Thirdly, all puzzles must use the smallest number of clues possible. That is to say that if the game provides you with four clues, but one is superfluous, it should be able to remove that clue and keep paring down clues until you have the bare minimum required. This once again increases difficulty, but also reduces the amount of data (potentially duplicated data) the player needs to process.

There are three stages to the puzzle, of which the second stage is the major focus. The first stage is deciphering the riddle – for example, understanding that “the creature of poison arrows sits north of the many-legged one” means “a frog is north of a spider”, which we’ll talk about next time because those phrases are generated quite late in the process. The second stage is working out the placement of all the different blocks based on the clues you’ve been given (which, as above, should be only just sufficient to solve the puzzle with), and the third stage (the most minor) involves maneuvering the blocks into position. The third is just a minor Sokoban puzzle in some situations, so let’s skip over that one.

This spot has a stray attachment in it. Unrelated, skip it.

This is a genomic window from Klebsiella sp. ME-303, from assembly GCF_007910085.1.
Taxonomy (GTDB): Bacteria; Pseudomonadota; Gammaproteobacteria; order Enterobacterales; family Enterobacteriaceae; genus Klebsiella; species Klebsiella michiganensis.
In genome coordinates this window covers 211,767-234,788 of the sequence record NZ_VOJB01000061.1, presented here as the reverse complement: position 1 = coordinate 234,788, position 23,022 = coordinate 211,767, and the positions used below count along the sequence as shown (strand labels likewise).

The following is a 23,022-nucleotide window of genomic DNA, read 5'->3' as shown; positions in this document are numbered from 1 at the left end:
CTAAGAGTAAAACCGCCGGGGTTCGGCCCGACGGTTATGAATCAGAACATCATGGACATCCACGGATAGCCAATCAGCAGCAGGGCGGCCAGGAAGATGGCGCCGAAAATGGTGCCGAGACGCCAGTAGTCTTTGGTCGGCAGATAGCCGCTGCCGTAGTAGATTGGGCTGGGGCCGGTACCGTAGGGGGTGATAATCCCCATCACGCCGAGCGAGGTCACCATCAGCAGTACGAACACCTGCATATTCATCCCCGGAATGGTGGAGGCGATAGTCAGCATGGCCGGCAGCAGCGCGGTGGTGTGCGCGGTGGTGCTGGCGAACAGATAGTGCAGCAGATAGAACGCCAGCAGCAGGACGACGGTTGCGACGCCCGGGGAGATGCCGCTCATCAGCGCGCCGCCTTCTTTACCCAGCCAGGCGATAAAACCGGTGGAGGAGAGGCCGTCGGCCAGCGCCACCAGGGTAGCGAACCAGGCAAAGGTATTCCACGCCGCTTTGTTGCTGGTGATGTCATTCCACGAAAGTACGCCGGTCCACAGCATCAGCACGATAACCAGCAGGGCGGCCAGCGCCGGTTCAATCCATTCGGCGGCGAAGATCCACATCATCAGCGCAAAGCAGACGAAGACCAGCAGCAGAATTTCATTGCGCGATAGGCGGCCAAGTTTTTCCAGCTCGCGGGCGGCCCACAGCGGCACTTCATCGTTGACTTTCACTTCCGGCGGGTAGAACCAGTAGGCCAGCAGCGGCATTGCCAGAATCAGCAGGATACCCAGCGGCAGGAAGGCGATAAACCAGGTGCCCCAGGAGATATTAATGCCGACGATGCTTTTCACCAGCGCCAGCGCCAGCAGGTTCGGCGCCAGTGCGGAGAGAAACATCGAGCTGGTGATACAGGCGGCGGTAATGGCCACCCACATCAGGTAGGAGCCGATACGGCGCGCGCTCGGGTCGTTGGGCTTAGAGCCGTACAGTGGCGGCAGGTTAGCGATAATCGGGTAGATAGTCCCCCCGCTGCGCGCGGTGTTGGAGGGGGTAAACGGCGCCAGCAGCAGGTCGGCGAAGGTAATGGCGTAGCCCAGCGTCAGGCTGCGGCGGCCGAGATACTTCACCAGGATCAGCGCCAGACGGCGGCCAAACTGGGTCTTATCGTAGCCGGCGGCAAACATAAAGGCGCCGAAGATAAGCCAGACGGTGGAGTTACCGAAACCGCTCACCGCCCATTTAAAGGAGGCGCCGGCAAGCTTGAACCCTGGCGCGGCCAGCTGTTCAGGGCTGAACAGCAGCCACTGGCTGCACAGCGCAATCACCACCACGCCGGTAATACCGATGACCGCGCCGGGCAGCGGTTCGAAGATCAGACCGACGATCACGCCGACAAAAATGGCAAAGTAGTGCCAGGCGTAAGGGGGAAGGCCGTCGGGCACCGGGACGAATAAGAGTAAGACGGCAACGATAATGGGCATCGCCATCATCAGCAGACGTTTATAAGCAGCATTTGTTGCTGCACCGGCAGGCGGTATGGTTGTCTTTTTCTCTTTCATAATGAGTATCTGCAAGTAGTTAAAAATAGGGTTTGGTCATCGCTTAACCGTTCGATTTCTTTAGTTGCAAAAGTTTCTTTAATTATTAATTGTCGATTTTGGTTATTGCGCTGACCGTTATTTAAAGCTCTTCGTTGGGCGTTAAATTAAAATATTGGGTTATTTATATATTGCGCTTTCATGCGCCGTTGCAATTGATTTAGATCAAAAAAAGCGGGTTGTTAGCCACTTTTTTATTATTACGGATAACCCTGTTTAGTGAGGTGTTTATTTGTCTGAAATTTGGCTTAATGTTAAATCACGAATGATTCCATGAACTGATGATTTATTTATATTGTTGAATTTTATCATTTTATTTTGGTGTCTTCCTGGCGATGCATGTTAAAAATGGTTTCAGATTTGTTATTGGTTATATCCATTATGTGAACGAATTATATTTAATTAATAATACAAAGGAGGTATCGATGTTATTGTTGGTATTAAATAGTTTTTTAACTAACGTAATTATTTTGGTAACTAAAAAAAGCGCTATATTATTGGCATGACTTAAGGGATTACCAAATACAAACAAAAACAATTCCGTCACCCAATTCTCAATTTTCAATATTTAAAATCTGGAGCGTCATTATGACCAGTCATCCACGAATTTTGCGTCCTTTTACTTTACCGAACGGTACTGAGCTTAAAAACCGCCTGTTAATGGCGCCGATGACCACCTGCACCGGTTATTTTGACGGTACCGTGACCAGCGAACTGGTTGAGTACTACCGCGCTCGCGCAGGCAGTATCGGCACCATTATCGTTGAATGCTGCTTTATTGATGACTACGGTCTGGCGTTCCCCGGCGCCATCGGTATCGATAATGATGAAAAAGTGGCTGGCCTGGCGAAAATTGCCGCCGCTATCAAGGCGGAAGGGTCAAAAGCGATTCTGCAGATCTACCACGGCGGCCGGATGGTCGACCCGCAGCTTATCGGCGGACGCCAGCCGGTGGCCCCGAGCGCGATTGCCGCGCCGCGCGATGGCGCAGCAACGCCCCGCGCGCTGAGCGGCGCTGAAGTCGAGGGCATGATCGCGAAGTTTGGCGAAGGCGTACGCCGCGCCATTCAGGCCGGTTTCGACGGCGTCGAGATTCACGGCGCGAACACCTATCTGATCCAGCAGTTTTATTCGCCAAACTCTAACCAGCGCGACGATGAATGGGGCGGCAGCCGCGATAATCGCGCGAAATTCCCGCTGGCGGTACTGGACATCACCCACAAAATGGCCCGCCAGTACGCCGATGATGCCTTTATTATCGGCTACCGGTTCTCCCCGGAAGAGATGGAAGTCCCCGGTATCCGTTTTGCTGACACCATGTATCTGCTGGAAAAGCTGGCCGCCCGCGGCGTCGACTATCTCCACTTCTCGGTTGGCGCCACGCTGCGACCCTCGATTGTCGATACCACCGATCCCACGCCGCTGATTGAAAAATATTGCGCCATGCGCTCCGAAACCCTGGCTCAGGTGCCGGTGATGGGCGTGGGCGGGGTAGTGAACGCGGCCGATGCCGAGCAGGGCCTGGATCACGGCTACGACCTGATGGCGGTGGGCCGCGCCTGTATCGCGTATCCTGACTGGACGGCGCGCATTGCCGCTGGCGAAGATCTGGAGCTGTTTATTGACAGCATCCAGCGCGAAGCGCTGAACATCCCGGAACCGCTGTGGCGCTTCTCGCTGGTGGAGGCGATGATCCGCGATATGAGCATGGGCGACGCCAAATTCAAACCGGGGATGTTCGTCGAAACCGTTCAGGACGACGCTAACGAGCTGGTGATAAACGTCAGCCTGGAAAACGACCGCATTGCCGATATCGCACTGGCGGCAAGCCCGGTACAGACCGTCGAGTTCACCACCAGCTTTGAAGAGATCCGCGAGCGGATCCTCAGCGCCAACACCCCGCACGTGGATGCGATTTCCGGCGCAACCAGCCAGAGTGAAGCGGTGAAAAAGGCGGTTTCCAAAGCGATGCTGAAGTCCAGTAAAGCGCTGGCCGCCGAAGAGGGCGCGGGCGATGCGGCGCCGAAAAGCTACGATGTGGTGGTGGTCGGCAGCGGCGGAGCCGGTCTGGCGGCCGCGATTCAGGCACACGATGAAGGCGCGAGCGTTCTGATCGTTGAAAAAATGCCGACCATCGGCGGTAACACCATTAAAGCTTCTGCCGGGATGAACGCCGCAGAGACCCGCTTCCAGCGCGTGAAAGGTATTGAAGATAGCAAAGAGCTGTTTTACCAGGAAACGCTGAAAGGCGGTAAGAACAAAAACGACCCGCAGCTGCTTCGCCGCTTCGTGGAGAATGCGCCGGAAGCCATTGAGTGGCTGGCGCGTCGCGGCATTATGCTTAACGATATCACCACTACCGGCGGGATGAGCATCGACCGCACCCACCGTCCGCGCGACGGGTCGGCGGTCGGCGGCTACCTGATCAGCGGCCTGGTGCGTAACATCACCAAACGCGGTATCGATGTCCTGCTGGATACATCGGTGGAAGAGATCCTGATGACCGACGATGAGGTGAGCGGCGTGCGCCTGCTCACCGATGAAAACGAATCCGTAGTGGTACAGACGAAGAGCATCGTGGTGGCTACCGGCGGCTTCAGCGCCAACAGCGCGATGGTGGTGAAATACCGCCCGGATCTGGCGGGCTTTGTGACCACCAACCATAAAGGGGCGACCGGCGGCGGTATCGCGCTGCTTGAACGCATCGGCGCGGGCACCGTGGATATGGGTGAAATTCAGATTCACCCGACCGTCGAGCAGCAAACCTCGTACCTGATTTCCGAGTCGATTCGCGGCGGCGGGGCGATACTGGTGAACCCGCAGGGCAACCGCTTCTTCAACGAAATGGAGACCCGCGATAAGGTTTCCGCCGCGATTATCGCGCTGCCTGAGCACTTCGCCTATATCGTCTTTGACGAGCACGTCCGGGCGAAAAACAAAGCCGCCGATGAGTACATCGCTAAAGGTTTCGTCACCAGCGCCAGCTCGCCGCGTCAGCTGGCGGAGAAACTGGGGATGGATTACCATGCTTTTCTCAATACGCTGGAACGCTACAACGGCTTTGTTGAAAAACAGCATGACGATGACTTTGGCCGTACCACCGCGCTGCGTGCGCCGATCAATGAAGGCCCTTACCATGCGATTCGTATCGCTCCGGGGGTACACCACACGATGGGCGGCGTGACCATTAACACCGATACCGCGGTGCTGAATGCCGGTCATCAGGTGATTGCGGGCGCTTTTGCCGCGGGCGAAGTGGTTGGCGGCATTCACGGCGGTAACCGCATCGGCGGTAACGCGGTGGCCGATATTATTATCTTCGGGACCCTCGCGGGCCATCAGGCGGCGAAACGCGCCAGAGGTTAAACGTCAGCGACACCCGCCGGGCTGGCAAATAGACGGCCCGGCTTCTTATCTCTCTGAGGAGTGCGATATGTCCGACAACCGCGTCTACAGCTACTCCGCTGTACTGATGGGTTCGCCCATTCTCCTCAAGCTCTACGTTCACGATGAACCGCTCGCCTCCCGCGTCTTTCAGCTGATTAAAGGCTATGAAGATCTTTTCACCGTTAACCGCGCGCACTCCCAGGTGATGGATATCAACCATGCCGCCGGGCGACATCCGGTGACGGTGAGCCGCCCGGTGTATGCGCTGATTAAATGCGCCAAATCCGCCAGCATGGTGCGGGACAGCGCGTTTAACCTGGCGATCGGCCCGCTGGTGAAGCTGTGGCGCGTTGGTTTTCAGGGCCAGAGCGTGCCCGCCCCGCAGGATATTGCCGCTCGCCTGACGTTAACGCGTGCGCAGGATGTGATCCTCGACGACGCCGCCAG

The first stage in generating a puzzle is to determine how difficult a puzzle should be placed. There are two sizes of ziggurat, “medium” and “large”. I originally intended to have “small” ones as well, but I found them a little too small to really feel like a full dungeon (using “dungeon” in the broadest sense); whilst that feeling would decrease in future versions once I add more room types, for the time being we’re just going for medium and large. A medium ziggurat has four floors and a large has five. There are five different “levels” of puzzle, 1-5, of which level 5 are considered “boss” puzzles and can only be placed on the penultimate floor (so the third floor in a medium, or fourth floor in a large). The final floor always houses either a clue, or a secret item – in later versions there will be far more variety and these peaks will include treasure, loot, weaponry, various other items, and potentially “boss” level NPCs who have also made their way into that same ziggurat. For now, however, three ziggurats contain secrets, whilst the others contain clues directing the player towards those with secrets.